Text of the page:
PortCities London

The East India Company

The early years
 

A new company

The Return of the Dutch East India Fleet 1 May 1599.
View full size imageThe Return of the Dutch East India Fleet 1 May 1599. © NMM

For many years, the Dutch had monopolized the spice trade and in 1599 they raised the price of pepper from 3 shillings (15p) to 8 shillings (40p) a pound (0.45 kg).

At the same time, they announced that they would enlarge their eastern fleets by purchasing English ships.

Elizabeth I, 1533-1603.
View full size imageElizabeth I, 1533-1603. © NMM
Exasperated London merchants demanded action and called a meeting, chaired by the Lord Mayor. They decided that they should secure their own supplies of spices.

On 31 December 1600, Queen Elizabeth I signed the Charter creating 'The Company of Merchants of London Trading to the East Indies'. Over 200 subscribers raised almost £70,000 – a massive amount at that time - for a voyage to the east. The Company was granted a monopoly on all English trade east of the Cape of Good Hope.

Sir James Lancaster

Sir James Lancaster.
View full size imageSir James Lancaster. © NMM

The following year, Sir James Lancaster sailed from Woolwich for the East Indies with 500 men and a fleet of five ships, led by the flagship Red Dragon.

The fleet sailed for the Banda Islands off Indonesia, which were the centre of eastern spice growing.

Lancaster found it hard to exchange his English cloth for spices in the East Indies, as local people did not want woollen garments in such hot climates.

A Portuguese Carrack before the wind.
View full size imageA Portuguese carrack before the wind. © NMM
However, after he captured a Portuguese carrack full of Indian cottons, he was able to trade these instead. Lancaster set up the Company's first trading post at Bantam in 1602. He returned to London with a cargo of pepper the following September.

Further fleets followed Lancaster's and the Company began to prosper as it sought access to Asian markets and commodities. In 1607 it established a trading post at Surat on the west coast of India.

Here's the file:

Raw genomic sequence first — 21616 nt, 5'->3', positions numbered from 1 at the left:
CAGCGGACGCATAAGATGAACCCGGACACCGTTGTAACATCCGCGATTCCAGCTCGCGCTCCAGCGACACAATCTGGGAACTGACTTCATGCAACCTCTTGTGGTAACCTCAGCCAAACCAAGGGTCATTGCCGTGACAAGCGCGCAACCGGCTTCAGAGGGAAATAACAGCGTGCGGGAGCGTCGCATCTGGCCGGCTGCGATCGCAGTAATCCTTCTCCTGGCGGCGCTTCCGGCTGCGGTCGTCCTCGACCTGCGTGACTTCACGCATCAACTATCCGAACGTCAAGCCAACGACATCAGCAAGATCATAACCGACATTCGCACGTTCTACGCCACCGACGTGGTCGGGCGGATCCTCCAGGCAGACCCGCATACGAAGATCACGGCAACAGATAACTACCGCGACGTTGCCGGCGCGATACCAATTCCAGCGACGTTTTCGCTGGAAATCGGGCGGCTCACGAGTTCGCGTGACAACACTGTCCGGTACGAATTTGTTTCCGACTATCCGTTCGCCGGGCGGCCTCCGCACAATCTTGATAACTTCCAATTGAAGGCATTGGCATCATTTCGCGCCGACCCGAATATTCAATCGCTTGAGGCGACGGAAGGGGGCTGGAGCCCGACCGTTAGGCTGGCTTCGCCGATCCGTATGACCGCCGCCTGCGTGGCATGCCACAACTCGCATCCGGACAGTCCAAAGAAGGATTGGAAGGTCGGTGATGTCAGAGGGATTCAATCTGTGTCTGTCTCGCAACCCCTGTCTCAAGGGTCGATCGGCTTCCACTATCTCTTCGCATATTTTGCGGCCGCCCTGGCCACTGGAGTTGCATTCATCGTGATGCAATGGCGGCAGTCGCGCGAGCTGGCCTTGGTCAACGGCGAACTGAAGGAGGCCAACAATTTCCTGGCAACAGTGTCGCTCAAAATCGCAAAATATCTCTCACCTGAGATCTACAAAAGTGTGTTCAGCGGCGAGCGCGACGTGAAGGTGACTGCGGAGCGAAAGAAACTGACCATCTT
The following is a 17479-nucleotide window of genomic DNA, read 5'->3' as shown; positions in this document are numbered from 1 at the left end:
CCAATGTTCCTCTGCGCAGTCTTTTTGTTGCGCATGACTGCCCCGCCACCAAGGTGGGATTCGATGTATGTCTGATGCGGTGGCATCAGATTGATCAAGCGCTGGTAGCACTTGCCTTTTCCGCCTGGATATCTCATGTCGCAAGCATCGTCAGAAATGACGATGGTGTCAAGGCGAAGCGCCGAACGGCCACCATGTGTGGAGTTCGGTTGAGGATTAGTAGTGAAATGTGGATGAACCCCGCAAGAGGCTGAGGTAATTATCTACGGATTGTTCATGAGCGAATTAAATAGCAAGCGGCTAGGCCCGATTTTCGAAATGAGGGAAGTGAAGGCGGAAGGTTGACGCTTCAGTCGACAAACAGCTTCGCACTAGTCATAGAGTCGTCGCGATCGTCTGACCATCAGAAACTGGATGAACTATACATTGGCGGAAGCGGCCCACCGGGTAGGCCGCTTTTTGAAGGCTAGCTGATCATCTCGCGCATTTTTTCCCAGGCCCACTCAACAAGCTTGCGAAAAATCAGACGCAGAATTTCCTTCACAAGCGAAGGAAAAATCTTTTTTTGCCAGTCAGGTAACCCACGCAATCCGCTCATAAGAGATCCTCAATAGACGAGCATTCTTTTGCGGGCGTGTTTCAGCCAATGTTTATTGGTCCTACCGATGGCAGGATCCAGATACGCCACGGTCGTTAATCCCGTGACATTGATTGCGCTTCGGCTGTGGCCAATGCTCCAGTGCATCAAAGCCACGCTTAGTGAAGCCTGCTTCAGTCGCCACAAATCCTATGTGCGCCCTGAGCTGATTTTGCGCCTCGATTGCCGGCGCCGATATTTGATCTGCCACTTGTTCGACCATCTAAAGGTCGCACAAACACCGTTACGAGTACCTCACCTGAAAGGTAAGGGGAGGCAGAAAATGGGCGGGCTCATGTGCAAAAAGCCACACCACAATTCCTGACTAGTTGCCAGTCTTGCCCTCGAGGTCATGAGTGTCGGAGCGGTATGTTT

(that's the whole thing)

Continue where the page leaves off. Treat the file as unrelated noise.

Surat and Sir Thomas Rowe

Sir Thomas Rowe. From an original picture at Merchant Taylors Hall.
View full size imageSir Thomas Rowe. © NMM

The Company wanted to find a direct source of Indian textiles. The Portuguese already had fortified strongholds in India, but the Company needed permission from the Mughal Emperor to set up its own trading posts.

In 1614, therefore, a distinguished English ambassador called Sir Thomas Rowe led a mission to the Mughal Emperor Jahangir. His purpose was to get trade concessions for the Company's factory at Surat.

View of Surat from the sea.
View full size imageSurat from the sea. © NMM
He sailed from London with four ships in March, and returned completely successful four years afterwards. Jahangir gave Rowe a 'farman' (a royal charter), which promised protection to resident English merchants.

New trading posts

The English Fort of Bombay
View full size imageThe Company's fort at Bombay. © NMM

Now operating under royal patronage, the Company soon managed to overtake the Portuguese. It established a commercial presence in India centred at first upon Surat.

By 1647 the Company had 23 'factories' in India. Its main trading posts were the walled forts of Fort William in Bengal, Fort St George in Madras and Bombay Castle on the western coast.

Fort St George, Madras, on the Coromandel Coast.
View full size imageFort St George, Madras, on the Coromandel Coast. © NMM

In 1717, the Emperor extended his hospitality to the Company when he abolished customs duties on trade in Bengal. At the same time as it was acquiring a foothold on the Indian sub-continent, the Company was also making inroads into the Dutch monopoly of spices in the Malacca Straits. In 1711, it also established a post in Canton, China, to trade tea for silver.


 





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